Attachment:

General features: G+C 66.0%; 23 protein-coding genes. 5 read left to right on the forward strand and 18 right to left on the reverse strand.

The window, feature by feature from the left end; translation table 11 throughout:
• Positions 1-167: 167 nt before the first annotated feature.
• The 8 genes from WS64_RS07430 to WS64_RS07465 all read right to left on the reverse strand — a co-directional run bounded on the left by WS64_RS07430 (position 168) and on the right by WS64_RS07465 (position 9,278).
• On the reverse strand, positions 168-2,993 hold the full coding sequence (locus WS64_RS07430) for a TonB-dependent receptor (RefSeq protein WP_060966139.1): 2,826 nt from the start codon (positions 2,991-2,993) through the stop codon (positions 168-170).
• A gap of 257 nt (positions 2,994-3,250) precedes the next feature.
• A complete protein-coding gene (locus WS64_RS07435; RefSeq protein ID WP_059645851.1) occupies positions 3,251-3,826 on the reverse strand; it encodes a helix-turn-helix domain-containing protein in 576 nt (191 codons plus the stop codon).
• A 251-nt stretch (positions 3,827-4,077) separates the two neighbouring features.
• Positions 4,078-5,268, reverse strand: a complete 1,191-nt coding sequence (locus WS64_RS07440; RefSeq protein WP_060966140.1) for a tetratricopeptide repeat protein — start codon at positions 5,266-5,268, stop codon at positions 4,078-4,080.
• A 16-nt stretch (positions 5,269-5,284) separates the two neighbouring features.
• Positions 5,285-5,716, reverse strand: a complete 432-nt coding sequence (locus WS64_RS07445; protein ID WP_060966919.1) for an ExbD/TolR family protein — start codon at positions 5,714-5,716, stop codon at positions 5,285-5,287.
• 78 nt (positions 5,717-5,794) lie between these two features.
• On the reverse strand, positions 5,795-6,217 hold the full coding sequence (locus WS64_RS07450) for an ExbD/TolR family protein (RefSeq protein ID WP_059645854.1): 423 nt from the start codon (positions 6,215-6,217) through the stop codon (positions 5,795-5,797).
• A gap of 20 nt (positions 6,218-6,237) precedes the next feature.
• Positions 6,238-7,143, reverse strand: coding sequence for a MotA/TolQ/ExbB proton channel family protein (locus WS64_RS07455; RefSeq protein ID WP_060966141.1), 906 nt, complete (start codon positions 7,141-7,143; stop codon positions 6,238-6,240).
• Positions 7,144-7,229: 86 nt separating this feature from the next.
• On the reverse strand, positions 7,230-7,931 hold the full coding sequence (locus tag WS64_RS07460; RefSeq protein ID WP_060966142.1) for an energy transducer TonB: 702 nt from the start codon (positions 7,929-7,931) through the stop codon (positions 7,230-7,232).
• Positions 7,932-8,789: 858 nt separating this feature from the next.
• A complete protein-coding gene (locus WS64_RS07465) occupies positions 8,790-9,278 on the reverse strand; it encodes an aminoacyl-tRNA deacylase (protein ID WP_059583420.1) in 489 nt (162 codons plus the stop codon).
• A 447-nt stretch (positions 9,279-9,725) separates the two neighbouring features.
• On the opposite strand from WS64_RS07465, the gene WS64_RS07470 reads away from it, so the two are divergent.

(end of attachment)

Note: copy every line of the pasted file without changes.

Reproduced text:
General features: G+C 66.0%; 23 protein-coding genes. 5 read left to right on the forward strand and 18 right to left on the reverse strand.

The window, feature by feature from the left end; translation table 11 throughout:
• Positions 1-167: 167 nt before the first annotated feature.
• The 8 genes from WS64_RS07430 to WS64_RS07465 all read right to left on the reverse strand — a co-directional run bounded on the left by WS64_RS07430 (position 168) and on the right by WS64_RS07465 (position 9,278).
• On the reverse strand, positions 168-2,993 hold the full coding sequence (locus WS64_RS07430) for a TonB-dependent receptor (RefSeq protein WP_060966139.1): 2,826 nt from the start codon (positions 2,991-2,993) through the stop codon (positions 168-170).
• A gap of 257 nt (positions 2,994-3,250) precedes the next feature.
• A complete protein-coding gene (locus WS64_RS07435; RefSeq protein ID WP_059645851.1) occupies positions 3,251-3,826 on the reverse strand; it encodes a helix-turn-helix domain-containing protein in 576 nt (191 codons plus the stop codon).
• A 251-nt stretch (positions 3,827-4,077) separates the two neighbouring features.
• Positions 4,078-5,268, reverse strand: a complete 1,191-nt coding sequence (locus WS64_RS07440; RefSeq protein WP_060966140.1) for a tetratricopeptide repeat protein — start codon at positions 5,266-5,268, stop codon at positions 4,078-4,080.
• A 16-nt stretch (positions 5,269-5,284) separates the two neighbouring features.
• Positions 5,285-5,716, reverse strand: a complete 432-nt coding sequence (locus WS64_RS07445; protein ID WP_060966919.1) for an ExbD/TolR family protein — start codon at positions 5,714-5,716, stop codon at positions 5,285-5,287.
• 78 nt (positions 5,717-5,794) lie between these two features.
• On the reverse strand, positions 5,795-6,217 hold the full coding sequence (locus WS64_RS07450) for an ExbD/TolR family protein (RefSeq protein ID WP_059645854.1): 423 nt from the start codon (positions 6,215-6,217) through the stop codon (positions 5,795-5,797).
• A gap of 20 nt (positions 6,218-6,237) precedes the next feature.
• Positions 6,238-7,143, reverse strand: coding sequence for a MotA/TolQ/ExbB proton channel family protein (locus WS64_RS07455; RefSeq protein ID WP_060966141.1), 906 nt, complete (start codon positions 7,141-7,143; stop codon positions 6,238-6,240).
• Positions 7,144-7,229: 86 nt separating this feature from the next.
• On the reverse strand, positions 7,230-7,931 hold the full coding sequence (locus tag WS64_RS07460; RefSeq protein ID WP_060966142.1) for an energy transducer TonB: 702 nt from the start codon (positions 7,929-7,931) through the stop codon (positions 7,230-7,232).
• Positions 7,932-8,789: 858 nt separating this feature from the next.
• A complete protein-coding gene (locus WS64_RS07465) occupies positions 8,790-9,278 on the reverse strand; it encodes an aminoacyl-tRNA deacylase (protein ID WP_059583420.1) in 489 nt (162 codons plus the stop codon).
• A 447-nt stretch (positions 9,279-9,725) separates the two neighbouring features.
• On the opposite strand from WS64_RS07465, the gene WS64_RS07470 reads away from it, so the two are divergent.